A Day at the Beach is an unframed 5x7 pastel on PastelBord. Click the title above to see the auction.

Tuesday, August 26, 2014

Four pieces finished, framed, packaged and waiting for a FedEx pick-up tomorrow morning, to be delivered to Stewart Fine Art in Charleston, SC. The gallery participates in a First Friday gallery hop, and Sue Stewart has invited me to hang with the artists in her gallery. September 5 is the day. I'm hoping to send more work for October 3.
Stewart Fine Art
12 State Street
Charleston, SC 29401

Friday, September 5
Friday, October 3

Go, if you're in the area.

It's been quiet here since my return from France. I've spent the time trying to clean up the garden (again), getting my house in order, building shelves everywhere in the house and cranking out some new work in the studio. Things will get busy again in October, when I'm to get back on the road to teach in Cleveland, New Orleans and Dallas.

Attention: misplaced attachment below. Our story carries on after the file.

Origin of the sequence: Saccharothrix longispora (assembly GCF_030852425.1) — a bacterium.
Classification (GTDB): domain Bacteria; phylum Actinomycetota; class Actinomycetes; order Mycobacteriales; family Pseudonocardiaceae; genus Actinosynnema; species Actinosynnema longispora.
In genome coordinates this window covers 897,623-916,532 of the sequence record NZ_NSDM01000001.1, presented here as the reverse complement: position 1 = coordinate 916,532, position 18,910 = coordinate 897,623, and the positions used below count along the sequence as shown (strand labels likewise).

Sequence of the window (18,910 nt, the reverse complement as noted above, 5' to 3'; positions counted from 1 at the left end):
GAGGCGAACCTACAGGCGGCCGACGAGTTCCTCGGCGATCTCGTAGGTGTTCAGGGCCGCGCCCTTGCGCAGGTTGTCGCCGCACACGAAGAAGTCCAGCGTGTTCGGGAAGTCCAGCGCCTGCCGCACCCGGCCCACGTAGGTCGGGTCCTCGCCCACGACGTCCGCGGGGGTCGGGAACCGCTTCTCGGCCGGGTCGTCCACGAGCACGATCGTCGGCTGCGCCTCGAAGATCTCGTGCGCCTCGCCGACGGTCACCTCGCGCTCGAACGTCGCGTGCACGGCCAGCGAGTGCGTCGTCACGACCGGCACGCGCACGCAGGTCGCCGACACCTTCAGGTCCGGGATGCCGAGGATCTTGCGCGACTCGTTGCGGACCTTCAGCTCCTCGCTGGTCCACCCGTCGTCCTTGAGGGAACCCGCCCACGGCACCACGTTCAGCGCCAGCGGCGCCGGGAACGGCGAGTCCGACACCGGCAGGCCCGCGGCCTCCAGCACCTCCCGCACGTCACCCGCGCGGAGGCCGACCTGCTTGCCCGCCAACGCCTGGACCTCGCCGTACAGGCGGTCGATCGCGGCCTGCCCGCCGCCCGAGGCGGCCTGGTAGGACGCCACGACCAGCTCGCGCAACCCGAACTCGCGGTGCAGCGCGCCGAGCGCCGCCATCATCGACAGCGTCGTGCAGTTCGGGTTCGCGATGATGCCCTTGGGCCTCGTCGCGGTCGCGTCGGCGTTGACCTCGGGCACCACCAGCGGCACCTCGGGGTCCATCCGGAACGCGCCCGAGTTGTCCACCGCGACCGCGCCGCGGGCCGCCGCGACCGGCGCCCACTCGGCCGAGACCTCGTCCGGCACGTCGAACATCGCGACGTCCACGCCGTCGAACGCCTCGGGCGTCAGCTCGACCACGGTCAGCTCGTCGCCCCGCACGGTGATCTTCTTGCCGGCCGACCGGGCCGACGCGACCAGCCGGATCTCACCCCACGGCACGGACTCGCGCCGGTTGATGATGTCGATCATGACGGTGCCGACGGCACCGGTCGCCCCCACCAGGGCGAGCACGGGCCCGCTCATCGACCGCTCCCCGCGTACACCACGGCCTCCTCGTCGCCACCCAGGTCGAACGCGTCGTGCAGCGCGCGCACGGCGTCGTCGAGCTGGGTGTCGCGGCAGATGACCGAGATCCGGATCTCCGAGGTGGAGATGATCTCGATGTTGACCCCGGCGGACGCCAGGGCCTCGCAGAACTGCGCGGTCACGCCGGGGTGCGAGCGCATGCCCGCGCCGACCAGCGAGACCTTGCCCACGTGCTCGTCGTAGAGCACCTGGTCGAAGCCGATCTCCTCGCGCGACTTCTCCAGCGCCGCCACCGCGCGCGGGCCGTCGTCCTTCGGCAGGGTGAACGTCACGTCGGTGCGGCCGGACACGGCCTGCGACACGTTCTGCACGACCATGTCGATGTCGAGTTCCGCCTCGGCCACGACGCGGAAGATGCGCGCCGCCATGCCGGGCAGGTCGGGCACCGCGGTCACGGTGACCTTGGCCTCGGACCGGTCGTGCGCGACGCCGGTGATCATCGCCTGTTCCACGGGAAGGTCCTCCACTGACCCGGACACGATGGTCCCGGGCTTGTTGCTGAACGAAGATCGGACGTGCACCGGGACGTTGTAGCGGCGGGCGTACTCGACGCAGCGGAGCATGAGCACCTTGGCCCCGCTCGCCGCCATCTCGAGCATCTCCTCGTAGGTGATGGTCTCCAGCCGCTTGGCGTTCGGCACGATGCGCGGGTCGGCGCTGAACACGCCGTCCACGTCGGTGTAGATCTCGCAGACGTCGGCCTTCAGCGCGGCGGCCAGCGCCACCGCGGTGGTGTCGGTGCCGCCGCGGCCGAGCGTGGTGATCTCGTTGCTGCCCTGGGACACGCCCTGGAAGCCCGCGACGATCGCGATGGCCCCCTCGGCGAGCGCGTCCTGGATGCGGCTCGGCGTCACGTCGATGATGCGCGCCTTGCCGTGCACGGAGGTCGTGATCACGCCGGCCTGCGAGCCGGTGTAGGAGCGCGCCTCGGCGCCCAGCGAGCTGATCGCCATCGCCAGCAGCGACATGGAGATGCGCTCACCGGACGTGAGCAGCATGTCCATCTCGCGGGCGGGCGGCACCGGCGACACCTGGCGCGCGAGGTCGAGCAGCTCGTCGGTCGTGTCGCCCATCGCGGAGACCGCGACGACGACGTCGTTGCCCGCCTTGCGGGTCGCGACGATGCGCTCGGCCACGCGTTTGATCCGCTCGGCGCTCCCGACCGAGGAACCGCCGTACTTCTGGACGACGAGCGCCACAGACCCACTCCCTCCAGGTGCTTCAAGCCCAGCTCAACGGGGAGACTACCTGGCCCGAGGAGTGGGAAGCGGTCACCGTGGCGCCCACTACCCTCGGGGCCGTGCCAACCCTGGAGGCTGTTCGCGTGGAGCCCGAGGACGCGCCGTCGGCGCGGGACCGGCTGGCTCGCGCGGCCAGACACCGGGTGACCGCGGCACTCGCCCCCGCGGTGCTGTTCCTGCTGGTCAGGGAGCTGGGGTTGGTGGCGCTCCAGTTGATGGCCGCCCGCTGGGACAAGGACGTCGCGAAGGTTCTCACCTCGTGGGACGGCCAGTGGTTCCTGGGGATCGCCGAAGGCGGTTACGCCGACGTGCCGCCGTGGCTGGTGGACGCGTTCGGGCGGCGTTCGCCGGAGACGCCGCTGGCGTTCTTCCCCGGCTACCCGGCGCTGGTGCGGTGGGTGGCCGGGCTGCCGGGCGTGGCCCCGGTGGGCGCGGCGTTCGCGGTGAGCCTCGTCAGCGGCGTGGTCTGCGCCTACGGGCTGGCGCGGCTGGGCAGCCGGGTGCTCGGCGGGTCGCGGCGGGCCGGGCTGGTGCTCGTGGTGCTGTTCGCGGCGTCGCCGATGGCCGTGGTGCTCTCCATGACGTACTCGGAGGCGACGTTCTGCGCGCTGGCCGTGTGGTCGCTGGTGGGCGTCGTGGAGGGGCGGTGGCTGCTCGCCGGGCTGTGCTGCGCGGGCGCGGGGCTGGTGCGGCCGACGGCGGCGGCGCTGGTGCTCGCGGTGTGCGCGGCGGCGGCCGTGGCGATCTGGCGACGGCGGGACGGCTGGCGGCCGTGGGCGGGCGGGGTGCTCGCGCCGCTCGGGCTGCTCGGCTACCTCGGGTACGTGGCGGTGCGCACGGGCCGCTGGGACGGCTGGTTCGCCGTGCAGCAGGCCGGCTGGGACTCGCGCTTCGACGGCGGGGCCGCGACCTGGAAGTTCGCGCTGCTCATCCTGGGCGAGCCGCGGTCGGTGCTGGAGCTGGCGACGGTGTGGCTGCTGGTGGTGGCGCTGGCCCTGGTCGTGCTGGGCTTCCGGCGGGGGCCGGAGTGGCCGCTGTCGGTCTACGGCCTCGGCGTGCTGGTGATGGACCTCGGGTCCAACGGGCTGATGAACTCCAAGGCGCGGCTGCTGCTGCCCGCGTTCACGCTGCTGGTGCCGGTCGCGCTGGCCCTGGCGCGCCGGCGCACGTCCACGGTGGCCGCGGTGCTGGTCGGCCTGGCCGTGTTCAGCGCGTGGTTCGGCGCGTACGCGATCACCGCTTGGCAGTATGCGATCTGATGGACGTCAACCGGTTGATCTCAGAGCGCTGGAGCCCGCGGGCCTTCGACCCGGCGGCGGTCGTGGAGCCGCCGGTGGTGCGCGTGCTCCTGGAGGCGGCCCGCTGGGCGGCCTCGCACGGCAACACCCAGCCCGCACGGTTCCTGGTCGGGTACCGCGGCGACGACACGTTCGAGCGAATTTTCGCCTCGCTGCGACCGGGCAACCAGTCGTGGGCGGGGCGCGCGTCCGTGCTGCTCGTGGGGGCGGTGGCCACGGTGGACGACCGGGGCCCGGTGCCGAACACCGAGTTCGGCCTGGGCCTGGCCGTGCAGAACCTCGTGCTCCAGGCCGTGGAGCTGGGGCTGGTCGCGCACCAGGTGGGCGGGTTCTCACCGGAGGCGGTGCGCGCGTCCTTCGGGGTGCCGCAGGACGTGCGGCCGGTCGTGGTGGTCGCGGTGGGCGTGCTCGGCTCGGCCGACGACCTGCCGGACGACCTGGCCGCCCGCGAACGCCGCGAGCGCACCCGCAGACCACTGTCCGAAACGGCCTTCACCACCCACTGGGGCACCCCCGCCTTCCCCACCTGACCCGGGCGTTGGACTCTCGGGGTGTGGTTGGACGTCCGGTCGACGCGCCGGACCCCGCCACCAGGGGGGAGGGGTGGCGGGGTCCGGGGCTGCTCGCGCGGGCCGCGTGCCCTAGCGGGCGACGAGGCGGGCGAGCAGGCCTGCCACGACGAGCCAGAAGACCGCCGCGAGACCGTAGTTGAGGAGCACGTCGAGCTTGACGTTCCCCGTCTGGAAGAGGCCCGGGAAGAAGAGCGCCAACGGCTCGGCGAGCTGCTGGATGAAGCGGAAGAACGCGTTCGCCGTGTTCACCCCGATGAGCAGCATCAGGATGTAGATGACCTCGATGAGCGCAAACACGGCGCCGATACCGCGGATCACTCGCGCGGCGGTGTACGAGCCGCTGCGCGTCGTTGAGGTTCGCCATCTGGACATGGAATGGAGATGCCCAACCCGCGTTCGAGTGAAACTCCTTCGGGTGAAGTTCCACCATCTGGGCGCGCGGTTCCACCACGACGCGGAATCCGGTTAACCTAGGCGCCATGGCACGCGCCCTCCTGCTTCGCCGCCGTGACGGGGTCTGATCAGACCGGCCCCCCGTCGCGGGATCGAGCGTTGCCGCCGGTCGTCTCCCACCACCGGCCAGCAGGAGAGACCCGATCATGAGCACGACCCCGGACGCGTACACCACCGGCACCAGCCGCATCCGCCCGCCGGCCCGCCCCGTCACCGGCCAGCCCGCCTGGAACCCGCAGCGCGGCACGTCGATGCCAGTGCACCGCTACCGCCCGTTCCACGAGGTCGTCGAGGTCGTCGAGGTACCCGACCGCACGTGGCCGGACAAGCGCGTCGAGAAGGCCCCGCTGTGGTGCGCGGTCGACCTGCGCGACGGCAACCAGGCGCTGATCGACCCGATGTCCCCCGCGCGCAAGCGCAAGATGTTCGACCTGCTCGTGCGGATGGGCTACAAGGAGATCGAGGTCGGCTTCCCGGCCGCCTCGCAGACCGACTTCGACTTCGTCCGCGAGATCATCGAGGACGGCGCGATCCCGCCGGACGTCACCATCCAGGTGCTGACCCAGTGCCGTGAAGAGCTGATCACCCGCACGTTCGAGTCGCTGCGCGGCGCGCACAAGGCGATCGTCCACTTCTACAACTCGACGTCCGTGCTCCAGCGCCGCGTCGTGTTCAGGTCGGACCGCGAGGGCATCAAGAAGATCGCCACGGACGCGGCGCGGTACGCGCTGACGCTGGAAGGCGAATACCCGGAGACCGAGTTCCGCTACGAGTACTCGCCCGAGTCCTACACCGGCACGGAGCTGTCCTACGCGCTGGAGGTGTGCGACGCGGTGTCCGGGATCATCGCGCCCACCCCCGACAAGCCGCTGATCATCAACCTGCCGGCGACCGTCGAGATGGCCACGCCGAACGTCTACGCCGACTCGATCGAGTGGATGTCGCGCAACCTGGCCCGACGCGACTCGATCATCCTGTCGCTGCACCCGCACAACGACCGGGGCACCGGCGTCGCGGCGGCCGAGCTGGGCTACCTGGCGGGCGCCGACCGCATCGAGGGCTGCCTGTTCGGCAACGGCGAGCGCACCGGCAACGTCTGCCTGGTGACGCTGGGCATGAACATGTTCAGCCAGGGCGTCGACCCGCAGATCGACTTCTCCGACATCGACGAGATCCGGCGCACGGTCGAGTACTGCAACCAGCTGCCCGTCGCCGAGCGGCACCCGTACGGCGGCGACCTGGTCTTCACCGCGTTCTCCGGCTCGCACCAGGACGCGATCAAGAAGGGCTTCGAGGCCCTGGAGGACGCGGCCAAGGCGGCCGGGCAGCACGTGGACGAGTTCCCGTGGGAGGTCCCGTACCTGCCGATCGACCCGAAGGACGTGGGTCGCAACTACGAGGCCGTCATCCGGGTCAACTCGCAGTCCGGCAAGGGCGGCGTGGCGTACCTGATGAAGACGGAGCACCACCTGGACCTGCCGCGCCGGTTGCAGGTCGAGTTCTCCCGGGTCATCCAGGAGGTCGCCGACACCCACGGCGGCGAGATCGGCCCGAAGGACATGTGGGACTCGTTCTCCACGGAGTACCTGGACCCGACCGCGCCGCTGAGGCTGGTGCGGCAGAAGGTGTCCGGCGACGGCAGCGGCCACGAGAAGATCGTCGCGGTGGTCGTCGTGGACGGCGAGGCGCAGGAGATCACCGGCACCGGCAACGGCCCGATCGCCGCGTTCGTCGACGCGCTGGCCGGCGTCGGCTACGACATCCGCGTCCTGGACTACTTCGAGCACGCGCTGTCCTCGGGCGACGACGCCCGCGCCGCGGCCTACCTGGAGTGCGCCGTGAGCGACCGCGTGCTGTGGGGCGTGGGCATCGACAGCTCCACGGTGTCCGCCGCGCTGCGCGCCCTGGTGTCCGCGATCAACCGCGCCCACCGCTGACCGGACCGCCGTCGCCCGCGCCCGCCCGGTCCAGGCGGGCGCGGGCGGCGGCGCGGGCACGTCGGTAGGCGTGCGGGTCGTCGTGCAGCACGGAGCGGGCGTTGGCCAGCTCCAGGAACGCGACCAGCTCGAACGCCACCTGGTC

Several weeks ago I had this unexplained burst of energy, which lasted for days. I found myself waking at 3 or 4 a.m. Wide awake. So I figured, why don't I be productive with this time, instead of fighting to get back to sleep like I usually do.

I had been wanting shelves installed in a little room I use as an office. The ceilings are 12 feet high. All my stuff has been stacked on the floor or crammed into files, leaving 2/3 of the room wasted--all that space above me. I had gone to Lowes, had some 1x12's cut to 84", the width of my room, and then I just stressed about it because the walls are plaster; I've already put some frightening holes in my walls (hidden by pictures now) in other parts of the house trying to find studs. I sort of hoped some man with carpentry skills might just appear in my life, but realizing it wouldn't be wise for me to just wait for him, I decided I should give it another try.